Background: Cheek teeth (second through fourth premolars and first through third molars) diastema is a common and painful equine disorder caused by the absence of effective tight interdental contact between these teeth. Limited objective information is available on the angulation of equine cheek teeth that control dental drift or on mesial or distal equine cheek teeth drift that should normally prevent this disorder.
Objectives: To measure the angulation of the mesial and distal cheek teeth in horses of different ages, quantify age-related cheek teeth mesial and distal dental drift, and measure the cheek teeth row length in horses of different ages.
Study Design: Retrospective review of computed tomographic images of equine heads.
Methods: Case details and CT images from clinical equine cases that had undergone standing CT head examination were collated.Three sets of measurements were acquired from each head. "Head size" calculated as the distance between the caudal aspect of the orbit and the caudal aspect of the naso-incisive notch was used to standardize measurements in different sized heads. The length of the cheek teeth rows measured from the mesial aspect of the Triadan 06 occlusal surface to the distal aspect of the Triadan 11 occlusal surface. The rostro-caudal (antero-posterior) position and angulation of the mandibular and maxillary Triadan 06 and 11 teeth were measured in relation to reference lines drawn on CT images.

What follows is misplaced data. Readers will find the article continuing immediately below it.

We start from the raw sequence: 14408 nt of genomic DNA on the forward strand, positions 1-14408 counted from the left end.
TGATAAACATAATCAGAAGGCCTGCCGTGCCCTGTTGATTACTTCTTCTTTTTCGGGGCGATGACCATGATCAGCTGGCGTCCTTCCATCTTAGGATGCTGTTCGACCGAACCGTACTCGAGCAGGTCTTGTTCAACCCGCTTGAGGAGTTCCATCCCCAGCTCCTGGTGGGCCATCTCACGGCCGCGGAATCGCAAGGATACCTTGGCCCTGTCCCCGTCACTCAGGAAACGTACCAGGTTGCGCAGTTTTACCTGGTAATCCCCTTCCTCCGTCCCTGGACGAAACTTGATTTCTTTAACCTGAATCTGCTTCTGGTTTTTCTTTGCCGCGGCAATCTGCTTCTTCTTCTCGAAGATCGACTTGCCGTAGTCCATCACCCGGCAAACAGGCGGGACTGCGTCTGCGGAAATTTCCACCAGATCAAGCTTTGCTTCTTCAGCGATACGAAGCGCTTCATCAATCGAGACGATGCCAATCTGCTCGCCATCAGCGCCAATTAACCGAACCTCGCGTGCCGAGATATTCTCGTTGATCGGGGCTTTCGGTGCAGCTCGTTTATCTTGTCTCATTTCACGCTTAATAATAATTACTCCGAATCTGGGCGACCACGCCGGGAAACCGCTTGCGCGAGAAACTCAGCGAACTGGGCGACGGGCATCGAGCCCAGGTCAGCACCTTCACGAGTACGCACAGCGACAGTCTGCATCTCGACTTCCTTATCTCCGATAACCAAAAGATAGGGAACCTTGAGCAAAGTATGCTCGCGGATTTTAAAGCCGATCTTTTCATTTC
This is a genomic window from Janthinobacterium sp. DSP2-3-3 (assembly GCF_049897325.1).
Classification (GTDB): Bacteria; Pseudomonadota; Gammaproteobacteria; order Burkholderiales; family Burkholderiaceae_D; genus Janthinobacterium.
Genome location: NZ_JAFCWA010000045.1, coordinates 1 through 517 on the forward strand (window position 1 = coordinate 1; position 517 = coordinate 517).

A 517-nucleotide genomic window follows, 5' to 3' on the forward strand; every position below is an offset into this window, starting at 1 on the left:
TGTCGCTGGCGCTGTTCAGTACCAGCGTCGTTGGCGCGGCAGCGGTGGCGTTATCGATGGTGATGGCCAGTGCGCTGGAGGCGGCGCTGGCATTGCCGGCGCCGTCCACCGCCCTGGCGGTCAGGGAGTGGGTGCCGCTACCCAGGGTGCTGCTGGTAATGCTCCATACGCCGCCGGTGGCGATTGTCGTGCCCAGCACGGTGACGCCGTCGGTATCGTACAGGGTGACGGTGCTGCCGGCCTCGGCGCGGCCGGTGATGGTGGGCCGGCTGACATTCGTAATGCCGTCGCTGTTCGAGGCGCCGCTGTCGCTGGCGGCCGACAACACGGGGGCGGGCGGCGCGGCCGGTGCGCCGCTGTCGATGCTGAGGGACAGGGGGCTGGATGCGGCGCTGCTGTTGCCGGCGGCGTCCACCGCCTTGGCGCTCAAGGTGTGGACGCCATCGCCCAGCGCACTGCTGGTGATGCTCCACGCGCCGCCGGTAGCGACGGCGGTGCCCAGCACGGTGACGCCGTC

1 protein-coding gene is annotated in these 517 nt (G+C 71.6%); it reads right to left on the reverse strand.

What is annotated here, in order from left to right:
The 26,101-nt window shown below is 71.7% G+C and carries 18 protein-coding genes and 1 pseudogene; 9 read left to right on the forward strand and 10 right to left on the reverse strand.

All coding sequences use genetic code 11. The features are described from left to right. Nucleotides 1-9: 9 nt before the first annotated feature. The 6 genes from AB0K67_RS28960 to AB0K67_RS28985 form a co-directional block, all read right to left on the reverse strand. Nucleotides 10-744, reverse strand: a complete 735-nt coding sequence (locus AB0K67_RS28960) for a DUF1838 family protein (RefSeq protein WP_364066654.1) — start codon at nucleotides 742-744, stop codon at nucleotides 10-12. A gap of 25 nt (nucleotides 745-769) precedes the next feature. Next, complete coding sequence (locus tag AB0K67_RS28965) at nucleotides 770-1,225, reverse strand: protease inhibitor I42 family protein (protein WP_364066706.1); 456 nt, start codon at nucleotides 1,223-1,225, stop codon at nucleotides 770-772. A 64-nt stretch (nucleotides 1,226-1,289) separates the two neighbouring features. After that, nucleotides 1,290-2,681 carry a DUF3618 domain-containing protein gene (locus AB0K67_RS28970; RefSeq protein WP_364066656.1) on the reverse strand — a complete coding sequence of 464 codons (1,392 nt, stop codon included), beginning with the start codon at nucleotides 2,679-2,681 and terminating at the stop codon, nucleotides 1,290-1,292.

Results: Significant mesial drift occurred in the maxillary and mandibular Triadan 11s. Despite their distal angulation, the upper and lower Triadan 06s also drifted mesially. The mean angulation of Triadan 06 and 11 mandibular teeth (17.8 and 26.2°, respectively) was almost double that of maxillary teeth (9.2 and 13.3°, respectively) with both Triadan 11s having greater angulation than the 06s. Cheek teeth angulation only significantly decreased in the mandibular 06s. Cheek teeth arcade lengths decreased with age, but these decreases were not significant.
Main Limitations: Limitations include the relatively small sample size.
Conclusions: In the population of horses used for this study, age related mesial drift occurred in both Triadan 06 and 11s, and the angulation of these teeth did not decrease with age in most arcades.